At the relatively high temperature of 25°C, the mog phenotype is only partially penetrant, with approximately one-fifth of ife-3(ok191) or upsDf41 homozygous hermaphrodites producing oocytes that become fertilized and commence development (Table 3, Fig. 4A). However, as described above, the resultant eggs do not hatch due to maternal effect lethality during embryonic morphogenesis (Table 3). We also rarely observed homozygous mutant hermaphrodites producing oocytes and laying inviable eggs at 20°C, but only when all food had been consumed, suggesting starvation might also bypass the requirement for ife-3 in the spermatogenesis-to-oogenesis switch. For either permissive condition (25°C or starvation), we only observed egg production when the condition was introduced before the final L4 larval stage, when the spermatogenesis-to-oogenesis transition normally occurs, suggesting the mog phenotype is not reversible once established.
ife-3 functions upstream of the masculinizing gene fem-3
A key point of control of the spermatogenesis-to-oogenesis transition is regulation of the pro-spermatogenic gene fem-3 (Ellis and Schedl, 2007). Excess fem-3 activity results in a mog phenotype similar to ife-3 mutants, while absence of fem-3 produces “female” animals that fail to produce sperm, but accumulate large numbers of unfertilized oocytes in their proximal gonad (Hodgkin, 1986; Ahringer and Kimble, 1991; Barton et al., 1987). Many genes that promote the spermatogenesis-to-oogenesis transition act as upstream inhibitors of fem-3 activity.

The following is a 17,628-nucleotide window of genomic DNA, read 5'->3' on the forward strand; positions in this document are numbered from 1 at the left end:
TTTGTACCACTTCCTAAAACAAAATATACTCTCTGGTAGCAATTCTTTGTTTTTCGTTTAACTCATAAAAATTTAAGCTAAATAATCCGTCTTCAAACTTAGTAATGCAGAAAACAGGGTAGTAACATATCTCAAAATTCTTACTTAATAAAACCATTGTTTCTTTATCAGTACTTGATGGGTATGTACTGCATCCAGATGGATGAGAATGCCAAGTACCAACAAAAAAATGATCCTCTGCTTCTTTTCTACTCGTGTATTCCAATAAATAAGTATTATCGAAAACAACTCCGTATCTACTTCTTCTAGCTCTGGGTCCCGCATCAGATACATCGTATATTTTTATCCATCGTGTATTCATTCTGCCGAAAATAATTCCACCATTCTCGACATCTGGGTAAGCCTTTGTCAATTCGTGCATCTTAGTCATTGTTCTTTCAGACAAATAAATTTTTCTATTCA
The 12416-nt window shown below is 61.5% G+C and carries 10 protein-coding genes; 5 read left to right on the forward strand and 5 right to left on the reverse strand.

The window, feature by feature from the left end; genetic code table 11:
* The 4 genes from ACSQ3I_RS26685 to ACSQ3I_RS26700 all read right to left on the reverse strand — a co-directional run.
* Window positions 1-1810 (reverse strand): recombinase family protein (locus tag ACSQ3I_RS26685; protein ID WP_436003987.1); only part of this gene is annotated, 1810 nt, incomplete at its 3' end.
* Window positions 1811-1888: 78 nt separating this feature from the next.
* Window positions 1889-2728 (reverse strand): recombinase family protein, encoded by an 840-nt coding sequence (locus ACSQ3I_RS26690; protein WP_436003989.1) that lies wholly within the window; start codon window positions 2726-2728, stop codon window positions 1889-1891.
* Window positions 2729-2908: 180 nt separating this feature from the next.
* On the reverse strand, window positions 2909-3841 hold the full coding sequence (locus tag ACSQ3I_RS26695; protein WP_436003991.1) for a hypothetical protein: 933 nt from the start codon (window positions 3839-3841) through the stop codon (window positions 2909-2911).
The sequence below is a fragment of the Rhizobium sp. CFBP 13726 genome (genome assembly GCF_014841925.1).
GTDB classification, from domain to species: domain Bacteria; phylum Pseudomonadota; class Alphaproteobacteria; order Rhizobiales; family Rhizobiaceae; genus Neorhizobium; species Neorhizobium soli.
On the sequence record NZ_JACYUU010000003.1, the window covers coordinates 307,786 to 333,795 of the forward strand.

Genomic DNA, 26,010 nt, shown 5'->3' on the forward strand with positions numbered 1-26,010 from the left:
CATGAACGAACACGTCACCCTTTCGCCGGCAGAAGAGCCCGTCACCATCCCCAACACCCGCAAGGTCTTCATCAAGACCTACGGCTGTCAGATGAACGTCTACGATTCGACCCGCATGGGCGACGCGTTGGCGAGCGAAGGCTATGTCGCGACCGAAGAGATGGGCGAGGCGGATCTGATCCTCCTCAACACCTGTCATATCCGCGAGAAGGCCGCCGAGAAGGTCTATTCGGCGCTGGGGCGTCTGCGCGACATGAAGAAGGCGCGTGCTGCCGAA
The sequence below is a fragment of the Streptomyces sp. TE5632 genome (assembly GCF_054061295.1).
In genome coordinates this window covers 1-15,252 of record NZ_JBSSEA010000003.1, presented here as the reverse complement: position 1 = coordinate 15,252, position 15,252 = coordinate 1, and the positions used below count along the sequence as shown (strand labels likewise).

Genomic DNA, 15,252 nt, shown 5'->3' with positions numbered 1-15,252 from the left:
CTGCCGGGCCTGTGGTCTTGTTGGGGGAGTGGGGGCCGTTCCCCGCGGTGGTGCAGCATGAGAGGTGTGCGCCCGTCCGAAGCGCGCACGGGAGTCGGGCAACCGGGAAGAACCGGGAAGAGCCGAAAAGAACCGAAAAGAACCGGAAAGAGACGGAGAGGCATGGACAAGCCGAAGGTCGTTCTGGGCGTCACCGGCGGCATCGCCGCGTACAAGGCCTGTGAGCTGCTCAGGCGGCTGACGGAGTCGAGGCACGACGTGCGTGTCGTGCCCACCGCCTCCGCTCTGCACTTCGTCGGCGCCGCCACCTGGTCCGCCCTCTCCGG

To determine whether ife-3 might also act as an upstream inhibitor of fem-3, we tested whether inhibition of fem-3 expression bypasses the need for ife-3 in promoting oogenesis. We induced RNAi against fem-3 by microinjecting fem-3-encoding dsRNA into the gonads of wild-type hermaphrodites and DWP70 hermaphrodites with ife-3(ok191) balanced by nT1[qIs51]. To ensure the ife-3(ok191) mog phenotype was fully penetrant, worms were maintained at 20°C. Demonstrating the efficacy of fem-3(RNAi), we found that 10 to 47% of the progeny of four treated wild-type animals developed as females that lacked fertilized embryos and contained an excessive number of oocytes in their proximal gonad arms, both of which were apparent through a dissecting microscope. Similarly, for five fem-3(RNAi)-treated DWP70 animals, 50 to 80% of their GFP-positive heterozygous progeny appeared female when viewed using a dissecting microscope. Absence of embryos and excess of oocytes in the proximal gonad arms of these females was confirmed using DIC microscopy (compare Figs 2 and 3A to Fig. 5). We were unable to unambiguously identify GFP-negative ife-3(ok191) homozygous progeny that were female using a dissecting microscope due to the fact that these animals normally lack embryos and have small gonads. However, we examined nine randomly selected GFP-negative progeny using DIC microscopy, and found that seven contained oocytes and smaller oocyte-like cells in their proximal gonad arms, and six of these appeared to be true females that lacked fertilized embryos (Fig. 5). Thus, inhibition of fem-3 bypasses the requirement for ife-3 in promoting oogenesis, indicating fem-3 is epistatic to ife-3.